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An exhaustive analysis of the UK market including every firm in the top 200 ranked, analysed and benchmarked, UK chambers ranked by turnover, revenue per barrister and which international firms are most active in the UK.
The High Court has today (28 February 2013) handed down judgment in a major copyright case that has been described as “a wake-up call for illegal websites”
As a result of today’s judgment, the UK’s six biggest Internet service providers (ISPs) will be forced to block three illegal Bittorrent – or peer-to-peer - websites.
The case was brought by the music industry trade body BPI. General counsel Kiaron Whitehead coordinated the BPI’s case, instructing Forbes Anderson Free partner Andrew Forbes, Blackstone Chambers’ Ian Mill QC and Maitland Chambers’ Edmund Cullen QC along with Blackstone juniors Tom Richards and Shane Sibbel.
Welcoming the judgment, Whitehead described the ruling as “a wake-up call for illegal websites”.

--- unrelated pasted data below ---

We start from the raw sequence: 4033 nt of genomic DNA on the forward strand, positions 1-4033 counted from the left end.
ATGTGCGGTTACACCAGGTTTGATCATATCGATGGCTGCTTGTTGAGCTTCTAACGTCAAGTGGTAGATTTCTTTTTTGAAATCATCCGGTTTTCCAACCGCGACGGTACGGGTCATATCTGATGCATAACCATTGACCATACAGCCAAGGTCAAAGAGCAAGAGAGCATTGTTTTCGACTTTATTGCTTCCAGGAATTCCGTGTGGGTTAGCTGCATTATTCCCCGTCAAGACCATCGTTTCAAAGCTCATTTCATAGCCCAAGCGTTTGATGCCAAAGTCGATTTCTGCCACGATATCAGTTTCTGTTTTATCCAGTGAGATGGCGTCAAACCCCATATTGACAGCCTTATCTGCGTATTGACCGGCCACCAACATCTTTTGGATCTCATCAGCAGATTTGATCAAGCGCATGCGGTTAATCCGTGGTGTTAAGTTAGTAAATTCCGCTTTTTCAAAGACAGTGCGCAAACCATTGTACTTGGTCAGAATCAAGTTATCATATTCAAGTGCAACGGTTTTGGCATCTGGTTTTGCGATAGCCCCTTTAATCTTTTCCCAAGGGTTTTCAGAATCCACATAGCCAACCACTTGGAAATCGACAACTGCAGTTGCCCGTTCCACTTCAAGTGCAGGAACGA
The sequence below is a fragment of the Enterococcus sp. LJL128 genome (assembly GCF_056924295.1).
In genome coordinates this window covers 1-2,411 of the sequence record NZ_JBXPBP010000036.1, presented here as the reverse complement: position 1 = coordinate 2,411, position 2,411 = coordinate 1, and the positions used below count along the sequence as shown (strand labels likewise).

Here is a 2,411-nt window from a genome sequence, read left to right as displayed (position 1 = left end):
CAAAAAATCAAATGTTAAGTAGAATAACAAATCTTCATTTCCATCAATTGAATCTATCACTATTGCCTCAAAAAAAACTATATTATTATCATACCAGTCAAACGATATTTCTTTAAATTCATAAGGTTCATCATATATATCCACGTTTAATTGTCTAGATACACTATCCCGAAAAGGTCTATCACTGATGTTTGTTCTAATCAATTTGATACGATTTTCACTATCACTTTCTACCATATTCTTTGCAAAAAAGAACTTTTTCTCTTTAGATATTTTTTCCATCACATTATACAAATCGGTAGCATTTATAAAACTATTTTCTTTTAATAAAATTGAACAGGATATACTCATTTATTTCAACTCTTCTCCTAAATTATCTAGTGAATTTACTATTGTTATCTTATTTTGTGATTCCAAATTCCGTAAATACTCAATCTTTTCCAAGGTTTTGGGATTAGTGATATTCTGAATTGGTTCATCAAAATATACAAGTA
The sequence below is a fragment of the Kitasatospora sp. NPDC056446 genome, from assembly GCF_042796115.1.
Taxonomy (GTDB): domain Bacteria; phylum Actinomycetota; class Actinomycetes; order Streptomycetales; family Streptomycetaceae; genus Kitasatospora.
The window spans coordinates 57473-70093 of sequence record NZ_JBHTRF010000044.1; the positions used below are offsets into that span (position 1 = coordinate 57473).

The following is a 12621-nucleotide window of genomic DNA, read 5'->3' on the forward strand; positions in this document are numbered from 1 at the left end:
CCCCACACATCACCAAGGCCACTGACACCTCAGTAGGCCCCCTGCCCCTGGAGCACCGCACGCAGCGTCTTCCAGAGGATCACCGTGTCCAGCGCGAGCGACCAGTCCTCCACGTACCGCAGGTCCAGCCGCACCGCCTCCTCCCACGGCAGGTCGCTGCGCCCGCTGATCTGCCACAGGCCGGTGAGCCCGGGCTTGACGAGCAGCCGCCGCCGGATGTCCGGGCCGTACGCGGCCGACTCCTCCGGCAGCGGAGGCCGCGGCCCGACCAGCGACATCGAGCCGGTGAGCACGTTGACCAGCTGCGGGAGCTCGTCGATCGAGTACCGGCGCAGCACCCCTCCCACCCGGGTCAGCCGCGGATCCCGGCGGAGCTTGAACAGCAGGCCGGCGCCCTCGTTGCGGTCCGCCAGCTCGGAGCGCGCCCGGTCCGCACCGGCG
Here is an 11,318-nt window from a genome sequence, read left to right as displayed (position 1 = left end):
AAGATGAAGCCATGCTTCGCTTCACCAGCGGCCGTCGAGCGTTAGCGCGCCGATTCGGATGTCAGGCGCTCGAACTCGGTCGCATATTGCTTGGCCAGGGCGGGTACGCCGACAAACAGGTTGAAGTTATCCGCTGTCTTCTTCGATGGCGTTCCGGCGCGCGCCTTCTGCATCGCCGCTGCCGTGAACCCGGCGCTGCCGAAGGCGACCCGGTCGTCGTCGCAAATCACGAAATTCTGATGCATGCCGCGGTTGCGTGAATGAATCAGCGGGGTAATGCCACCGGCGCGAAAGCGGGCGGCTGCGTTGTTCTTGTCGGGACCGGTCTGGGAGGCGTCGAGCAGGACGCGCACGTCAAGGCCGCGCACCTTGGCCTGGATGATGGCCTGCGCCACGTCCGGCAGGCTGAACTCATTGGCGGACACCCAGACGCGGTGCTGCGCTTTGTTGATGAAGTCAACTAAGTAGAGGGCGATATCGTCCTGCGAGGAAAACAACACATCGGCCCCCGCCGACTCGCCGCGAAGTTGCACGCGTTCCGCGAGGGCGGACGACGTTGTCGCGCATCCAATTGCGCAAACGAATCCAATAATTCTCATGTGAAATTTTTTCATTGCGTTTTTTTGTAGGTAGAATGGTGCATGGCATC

“Website blocking has been re-confirmed as a proportionate remedy for copyright infringement,” added Whitehead. “The judgment will assist copyright holders across the whole of Europe and help encourage online consumer confidence.”
The judgment follows BPI’s successful case last year to block The Pirate Bay (3 May 2012). In the High Court yesterday Mr Justice Arnold ruled that three more internationally popular file-sharing sites, KAT, H33T and Fenopydo, infringe record company copyrights and should be blocked.
KAT in particular was recently identified by the executive office of US president Barack Obama as among the top most-visited sites in the world.
The court has made consequential orders today requiring BSkyB, BT, Everything Everywhere, TalkTalk, O2 and Virgin Media to implement the blocks.